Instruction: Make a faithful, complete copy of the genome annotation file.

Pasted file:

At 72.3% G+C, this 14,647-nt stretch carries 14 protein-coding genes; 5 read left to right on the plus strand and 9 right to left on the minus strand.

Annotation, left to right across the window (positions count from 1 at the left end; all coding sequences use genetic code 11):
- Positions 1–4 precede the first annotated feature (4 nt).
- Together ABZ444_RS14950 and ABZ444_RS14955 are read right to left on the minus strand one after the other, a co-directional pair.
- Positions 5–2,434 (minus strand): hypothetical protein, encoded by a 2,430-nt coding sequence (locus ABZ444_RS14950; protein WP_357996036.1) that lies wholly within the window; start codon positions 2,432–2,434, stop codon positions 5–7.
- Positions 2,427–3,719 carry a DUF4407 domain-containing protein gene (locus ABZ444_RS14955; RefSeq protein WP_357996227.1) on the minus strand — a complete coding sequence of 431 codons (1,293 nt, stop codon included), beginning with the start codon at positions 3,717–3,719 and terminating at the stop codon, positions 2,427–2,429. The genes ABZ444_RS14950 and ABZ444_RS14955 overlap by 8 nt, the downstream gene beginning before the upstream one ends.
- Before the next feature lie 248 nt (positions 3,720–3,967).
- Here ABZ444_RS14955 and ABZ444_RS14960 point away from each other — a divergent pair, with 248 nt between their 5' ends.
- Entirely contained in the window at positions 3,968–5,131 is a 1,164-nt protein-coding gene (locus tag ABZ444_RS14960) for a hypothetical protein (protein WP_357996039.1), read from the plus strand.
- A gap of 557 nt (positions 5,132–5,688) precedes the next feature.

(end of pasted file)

At 72.3% G+C, this 14,647-nt stretch carries 14 protein-coding genes; 5 read left to right on the plus strand and 9 right to left on the minus strand.

Annotation, left to right across the window (positions count from 1 at the left end; all coding sequences use genetic code 11):
- Positions 1–4 precede the first annotated feature (4 nt).
- Together ABZ444_RS14950 and ABZ444_RS14955 are read right to left on the minus strand one after the other, a co-directional pair.
- Positions 5–2,434 (minus strand): hypothetical protein, encoded by a 2,430-nt coding sequence (locus ABZ444_RS14950; protein WP_357996036.1) that lies wholly within the window; start codon positions 2,432–2,434, stop codon positions 5–7.
- Positions 2,427–3,719 carry a DUF4407 domain-containing protein gene (locus ABZ444_RS14955; RefSeq protein WP_357996227.1) on the minus strand — a complete coding sequence of 431 codons (1,293 nt, stop codon included), beginning with the start codon at positions 3,717–3,719 and terminating at the stop codon, positions 2,427–2,429. The genes ABZ444_RS14950 and ABZ444_RS14955 overlap by 8 nt, the downstream gene beginning before the upstream one ends.
- Before the next feature lie 248 nt (positions 3,720–3,967).
- Here ABZ444_RS14955 and ABZ444_RS14960 point away from each other — a divergent pair, with 248 nt between their 5' ends.
- Entirely contained in the window at positions 3,968–5,131 is a 1,164-nt protein-coding gene (locus tag ABZ444_RS14960) for a hypothetical protein (protein WP_357996039.1), read from the plus strand.
- A gap of 557 nt (positions 5,132–5,688) precedes the next feature.